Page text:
Are Film Directors Losing The Battle Against Smartphones?

Film Directors

Some of the world’s most legendary directors have voiced their concern about the viewing of films from a smartphone screen. When filmmakers create their offerings, they are designed with the silver screen in mind, first and foremost. Auteurs know that their films will later be watched on a smaller, television screen, and they can just about stomach this. Most would agree, though, that the smartphone is far from the ideal medium for viewing films. But with portable devices revolutionizing a number of other forms of entertainment, do filmmakers need to adapt to modern demands?

 

Numerous Directors Have Been Vocal About Their Distaste For Smartphones

In a 2008 interview, David Lynch famously said that those who watch movies from a phone will never, “in a trillion years, experience the film.” The Mulholland Drive director said that anyone who felt the need to watch a film on a phone screen was cheating themselves. Indeed, he was incandescent with rage as he also seemed to view the concept as an insult to the filmmaker.

At the time of this statement, the idea of watching a film from a mobile device was a brand new prospect. However, in the years since then, smartphones have come a long way. Not only have the graphics and resolutions improved, but screens have also been made much larger than before. On top of that, wearable earphones help to generate a surround sound effect. It would be interesting to see if the 75-year-old holds the same views about watching films on smartphones a decade on from that original rant.

Lynch isn’t the only one who has voiced an opinion about smartphones, though. Spike Lee is another famous name to have broached the subject. In 2018, the Do The Right Thing director said he told his film studies students off when they confessed to having watched a film on their smartphone. However, since that interview, Lee has released Da Five Bloods on Netflix. The Vietnam-themed offering dropped directly onto the streaming platform, skipping a theatrical release entirely. This suggests that the director’s opinion may have changed, as a lot of Netflix users are likely to watch via a smartphone.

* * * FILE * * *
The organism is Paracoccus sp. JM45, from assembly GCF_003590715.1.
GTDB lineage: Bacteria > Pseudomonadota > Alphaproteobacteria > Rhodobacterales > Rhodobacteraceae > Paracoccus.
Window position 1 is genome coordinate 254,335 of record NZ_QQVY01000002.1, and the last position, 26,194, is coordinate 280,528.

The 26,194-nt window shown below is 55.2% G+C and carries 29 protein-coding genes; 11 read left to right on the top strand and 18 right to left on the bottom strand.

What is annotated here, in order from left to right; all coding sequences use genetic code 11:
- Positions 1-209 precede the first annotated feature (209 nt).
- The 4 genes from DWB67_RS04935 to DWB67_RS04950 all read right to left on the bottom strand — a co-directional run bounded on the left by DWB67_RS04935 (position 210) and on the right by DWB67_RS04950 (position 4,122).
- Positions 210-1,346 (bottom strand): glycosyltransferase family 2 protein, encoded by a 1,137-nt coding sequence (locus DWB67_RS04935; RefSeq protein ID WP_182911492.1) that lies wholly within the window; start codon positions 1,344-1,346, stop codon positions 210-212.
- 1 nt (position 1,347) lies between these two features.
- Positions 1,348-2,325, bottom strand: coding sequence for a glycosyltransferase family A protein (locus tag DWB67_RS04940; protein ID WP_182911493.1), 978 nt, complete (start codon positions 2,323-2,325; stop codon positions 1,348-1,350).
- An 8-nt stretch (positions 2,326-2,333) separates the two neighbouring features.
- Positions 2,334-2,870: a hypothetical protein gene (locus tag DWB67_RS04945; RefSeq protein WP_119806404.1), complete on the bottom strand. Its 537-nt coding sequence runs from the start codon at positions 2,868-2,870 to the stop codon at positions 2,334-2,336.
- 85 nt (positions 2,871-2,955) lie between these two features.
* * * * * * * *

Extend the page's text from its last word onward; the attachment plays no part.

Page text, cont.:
Grand Theft Auto V In First-Person

Portable Devices Have Been a Major Boost For Other Industries

Looking at how smartphones have transformed a number of other sectors of the entertainment industry, filmmakers may have to begin embracing change soon. The portable devices have boosted gaming massively, and are also being used as a primary way to consume other forms of entertainment such as YouTube and Twitch.

Mobile has been a significant aid to the online casino industry, as it has helped operators to reach people in emerging markets more effectively. With internet penetration growing across South Africa, for example, a lot of people in the country are getting online using smartphones. Casino operators have addressed the spark in playing figures, and now sites like Casinos.co.za have cropped up to help people find the best places to play. The site details which payment methods can be used, and also provides information about VIP schemes. As more players log on to casino sites via mobile, this encourages developers to gear their products towards this audience as well.

Another example of how smartphones are changing the way people in the entertainment industry think is how a lot of classic console games have been adapted to mobile. Offerings like Call of Duty, EA Sports FIFA, and Grand Theft Auto can all be played on mobile now. This is forcing developers to adjust their methods to appeal to a wider audience.

 

Should Directors Change Their Methods For The Modern Viewer?

Directors that had previously stood against smartphones may have to have a rethink. With more blockbuster films being released directly onto streaming platforms than ever before, the likelihood that people are going to be watching from their mobile devices is high.

This could bring about a shift in methods when it comes to making the film in the first place. Some innovations have already happened. For instance, the 2011 Korean horror short, Night Fishing, was shot using an iPhone. The director attached a 35mm lens and used other filmmaking equipment to ensure the quality was high.

Although some directors may still hold the view that smartphones are unworthy devices for playing films, the end consumer is way more accepting. Filmmakers may need to put more consideration into the fact that many viewers are going to watch the film from their phones in the future.

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